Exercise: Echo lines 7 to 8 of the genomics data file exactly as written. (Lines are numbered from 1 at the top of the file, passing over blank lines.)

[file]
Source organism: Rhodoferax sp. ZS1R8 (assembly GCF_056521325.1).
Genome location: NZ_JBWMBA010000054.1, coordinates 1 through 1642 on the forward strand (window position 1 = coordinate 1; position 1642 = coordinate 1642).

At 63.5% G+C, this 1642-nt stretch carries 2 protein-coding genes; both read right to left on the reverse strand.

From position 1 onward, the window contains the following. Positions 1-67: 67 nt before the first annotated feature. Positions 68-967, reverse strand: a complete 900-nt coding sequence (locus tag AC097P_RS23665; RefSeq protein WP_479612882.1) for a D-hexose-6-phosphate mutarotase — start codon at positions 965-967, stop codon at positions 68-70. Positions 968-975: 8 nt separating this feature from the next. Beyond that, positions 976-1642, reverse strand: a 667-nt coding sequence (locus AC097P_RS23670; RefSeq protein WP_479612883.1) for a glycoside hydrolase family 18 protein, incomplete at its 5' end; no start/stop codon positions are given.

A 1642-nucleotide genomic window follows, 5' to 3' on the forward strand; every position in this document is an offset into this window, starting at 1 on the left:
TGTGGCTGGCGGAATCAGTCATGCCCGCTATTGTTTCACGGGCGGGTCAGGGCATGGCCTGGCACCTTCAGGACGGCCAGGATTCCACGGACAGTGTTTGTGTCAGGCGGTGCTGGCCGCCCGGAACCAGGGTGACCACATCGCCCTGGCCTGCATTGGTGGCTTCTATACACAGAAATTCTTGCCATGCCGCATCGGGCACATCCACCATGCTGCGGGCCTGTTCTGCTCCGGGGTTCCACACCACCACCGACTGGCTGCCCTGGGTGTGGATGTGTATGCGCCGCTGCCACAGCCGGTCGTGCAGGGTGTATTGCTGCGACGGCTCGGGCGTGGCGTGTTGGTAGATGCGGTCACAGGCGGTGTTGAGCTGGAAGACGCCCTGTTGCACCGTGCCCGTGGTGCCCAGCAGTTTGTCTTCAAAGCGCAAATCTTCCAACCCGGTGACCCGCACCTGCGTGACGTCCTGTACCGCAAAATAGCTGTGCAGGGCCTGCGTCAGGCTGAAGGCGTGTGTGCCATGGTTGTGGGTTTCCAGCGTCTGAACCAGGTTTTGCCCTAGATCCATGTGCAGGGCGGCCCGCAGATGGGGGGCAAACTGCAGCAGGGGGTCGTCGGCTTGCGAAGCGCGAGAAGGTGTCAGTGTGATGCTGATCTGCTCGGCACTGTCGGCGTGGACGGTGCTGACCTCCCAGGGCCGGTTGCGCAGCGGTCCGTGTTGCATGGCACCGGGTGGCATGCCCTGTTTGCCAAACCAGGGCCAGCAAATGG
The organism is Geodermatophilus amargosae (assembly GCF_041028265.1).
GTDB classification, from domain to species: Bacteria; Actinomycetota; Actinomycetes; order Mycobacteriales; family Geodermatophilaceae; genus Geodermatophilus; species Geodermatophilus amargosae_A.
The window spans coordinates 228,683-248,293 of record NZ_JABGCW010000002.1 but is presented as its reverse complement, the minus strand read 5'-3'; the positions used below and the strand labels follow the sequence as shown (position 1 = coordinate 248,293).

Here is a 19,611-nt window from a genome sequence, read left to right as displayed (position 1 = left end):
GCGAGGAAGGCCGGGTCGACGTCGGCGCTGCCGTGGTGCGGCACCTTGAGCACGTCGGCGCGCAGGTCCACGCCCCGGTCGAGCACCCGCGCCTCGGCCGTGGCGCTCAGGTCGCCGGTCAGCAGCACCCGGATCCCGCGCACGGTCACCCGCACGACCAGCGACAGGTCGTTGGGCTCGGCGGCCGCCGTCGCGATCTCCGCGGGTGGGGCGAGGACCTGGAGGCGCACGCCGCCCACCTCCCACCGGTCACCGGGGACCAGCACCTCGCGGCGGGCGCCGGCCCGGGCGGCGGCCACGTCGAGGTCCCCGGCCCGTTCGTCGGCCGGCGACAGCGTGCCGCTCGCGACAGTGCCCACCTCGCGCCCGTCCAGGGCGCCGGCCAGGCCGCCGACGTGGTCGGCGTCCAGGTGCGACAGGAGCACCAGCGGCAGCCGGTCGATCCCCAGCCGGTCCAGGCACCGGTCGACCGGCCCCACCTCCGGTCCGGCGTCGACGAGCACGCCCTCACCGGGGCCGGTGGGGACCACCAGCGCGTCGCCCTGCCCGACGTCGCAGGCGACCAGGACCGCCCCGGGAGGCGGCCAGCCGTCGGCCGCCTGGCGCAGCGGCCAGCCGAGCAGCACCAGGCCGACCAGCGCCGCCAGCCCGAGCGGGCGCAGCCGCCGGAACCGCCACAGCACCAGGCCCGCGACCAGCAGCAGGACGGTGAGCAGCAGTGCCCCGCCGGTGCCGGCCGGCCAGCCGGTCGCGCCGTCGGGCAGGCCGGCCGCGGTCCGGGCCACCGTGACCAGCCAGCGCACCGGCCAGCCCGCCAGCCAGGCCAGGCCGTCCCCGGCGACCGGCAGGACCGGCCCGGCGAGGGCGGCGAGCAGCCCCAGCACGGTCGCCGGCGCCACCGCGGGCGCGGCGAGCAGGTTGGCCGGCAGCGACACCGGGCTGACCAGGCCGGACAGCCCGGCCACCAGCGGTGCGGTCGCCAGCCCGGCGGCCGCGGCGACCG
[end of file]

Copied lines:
The organism is Geodermatophilus amargosae (assembly GCF_041028265.1).
GTDB classification, from domain to species: Bacteria; Actinomycetota; Actinomycetes; order Mycobacteriales; family Geodermatophilaceae; genus Geodermatophilus; species Geodermatophilus amargosae_A.